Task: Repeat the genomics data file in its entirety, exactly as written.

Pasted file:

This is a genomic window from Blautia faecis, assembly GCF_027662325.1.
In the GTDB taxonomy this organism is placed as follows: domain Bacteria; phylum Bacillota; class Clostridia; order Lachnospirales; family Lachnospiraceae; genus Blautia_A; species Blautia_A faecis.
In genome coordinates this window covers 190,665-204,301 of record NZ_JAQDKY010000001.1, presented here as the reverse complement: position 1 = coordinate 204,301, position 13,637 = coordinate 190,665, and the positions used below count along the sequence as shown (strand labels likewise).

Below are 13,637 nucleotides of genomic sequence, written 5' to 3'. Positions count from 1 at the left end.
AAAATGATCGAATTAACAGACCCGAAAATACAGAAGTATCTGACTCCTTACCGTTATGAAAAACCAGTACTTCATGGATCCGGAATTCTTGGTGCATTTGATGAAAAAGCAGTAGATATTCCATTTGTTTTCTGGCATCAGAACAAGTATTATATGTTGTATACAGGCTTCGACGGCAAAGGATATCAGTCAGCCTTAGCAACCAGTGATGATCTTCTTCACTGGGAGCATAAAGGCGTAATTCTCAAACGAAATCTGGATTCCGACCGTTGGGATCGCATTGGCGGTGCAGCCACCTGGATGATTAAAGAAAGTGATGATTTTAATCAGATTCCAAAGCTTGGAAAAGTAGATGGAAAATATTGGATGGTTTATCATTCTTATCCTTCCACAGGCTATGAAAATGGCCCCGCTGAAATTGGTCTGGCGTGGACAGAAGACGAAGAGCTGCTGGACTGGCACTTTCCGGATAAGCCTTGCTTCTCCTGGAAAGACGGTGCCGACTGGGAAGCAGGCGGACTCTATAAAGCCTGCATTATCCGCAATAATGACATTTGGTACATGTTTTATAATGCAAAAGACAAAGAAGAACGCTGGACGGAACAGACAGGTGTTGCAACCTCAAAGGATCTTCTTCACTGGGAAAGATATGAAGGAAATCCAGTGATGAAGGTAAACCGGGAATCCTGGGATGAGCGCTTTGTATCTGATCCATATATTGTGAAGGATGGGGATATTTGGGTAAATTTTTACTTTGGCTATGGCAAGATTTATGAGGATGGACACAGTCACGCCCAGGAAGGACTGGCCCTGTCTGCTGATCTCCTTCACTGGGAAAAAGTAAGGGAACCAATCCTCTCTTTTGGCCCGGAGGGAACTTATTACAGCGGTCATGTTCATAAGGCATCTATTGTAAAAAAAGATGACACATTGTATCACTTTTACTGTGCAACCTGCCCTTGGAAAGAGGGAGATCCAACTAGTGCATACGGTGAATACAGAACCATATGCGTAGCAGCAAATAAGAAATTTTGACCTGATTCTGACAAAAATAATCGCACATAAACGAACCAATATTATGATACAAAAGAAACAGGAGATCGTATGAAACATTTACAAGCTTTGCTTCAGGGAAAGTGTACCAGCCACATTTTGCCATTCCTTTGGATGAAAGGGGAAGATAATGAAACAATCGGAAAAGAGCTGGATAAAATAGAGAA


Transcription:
This is a genomic window from Blautia faecis, assembly GCF_027662325.1.
In the GTDB taxonomy this organism is placed as follows: domain Bacteria; phylum Bacillota; class Clostridia; order Lachnospirales; family Lachnospiraceae; genus Blautia_A; species Blautia_A faecis.
In genome coordinates this window covers 190,665-204,301 of record NZ_JAQDKY010000001.1, presented here as the reverse complement: position 1 = coordinate 204,301, position 13,637 = coordinate 190,665, and the positions used below count along the sequence as shown (strand labels likewise).

Below are 13,637 nucleotides of genomic sequence, written 5' to 3'. Positions count from 1 at the left end.
AAAATGATCGAATTAACAGACCCGAAAATACAGAAGTATCTGACTCCTTACCGTTATGAAAAACCAGTACTTCATGGATCCGGAATTCTTGGTGCATTTGATGAAAAAGCAGTAGATATTCCATTTGTTTTCTGGCATCAGAACAAGTATTATATGTTGTATACAGGCTTCGACGGCAAAGGATATCAGTCAGCCTTAGCAACCAGTGATGATCTTCTTCACTGGGAGCATAAAGGCGTAATTCTCAAACGAAATCTGGATTCCGACCGTTGGGATCGCATTGGCGGTGCAGCCACCTGGATGATTAAAGAAAGTGATGATTTTAATCAGATTCCAAAGCTTGGAAAAGTAGATGGAAAATATTGGATGGTTTATCATTCTTATCCTTCCACAGGCTATGAAAATGGCCCCGCTGAAATTGGTCTGGCGTGGACAGAAGACGAAGAGCTGCTGGACTGGCACTTTCCGGATAAGCCTTGCTTCTCCTGGAAAGACGGTGCCGACTGGGAAGCAGGCGGACTCTATAAAGCCTGCATTATCCGCAATAATGACATTTGGTACATGTTTTATAATGCAAAAGACAAAGAAGAACGCTGGACGGAACAGACAGGTGTTGCAACCTCAAAGGATCTTCTTCACTGGGAAAGATATGAAGGAAATCCAGTGATGAAGGTAAACCGGGAATCCTGGGATGAGCGCTTTGTATCTGATCCATATATTGTGAAGGATGGGGATATTTGGGTAAATTTTTACTTTGGCTATGGCAAGATTTATGAGGATGGACACAGTCACGCCCAGGAAGGACTGGCCCTGTCTGCTGATCTCCTTCACTGGGAAAAAGTAAGGGAACCAATCCTCTCTTTTGGCCCGGAGGGAACTTATTACAGCGGTCATGTTCATAAGGCATCTATTGTAAAAAAAGATGACACATTGTATCACTTTTACTGTGCAACCTGCCCTTGGAAAGAGGGAGATCCAACTAGTGCATACGGTGAATACAGAACCATATGCGTAGCAGCAAATAAGAAATTTTGACCTGATTCTGACAAAAATAATCGCACATAAACGAACCAATATTATGATACAAAAGAAACAGGAGATCGTATGAAACATTTACAAGCTTTGCTTCAGGGAAAGTGTACCAGCCACATTTTGCCATTCCTTTGGATGAAAGGGGAAGATAATGAAACAATCGGAAAAGAGCTGGATAAAATAGAGAA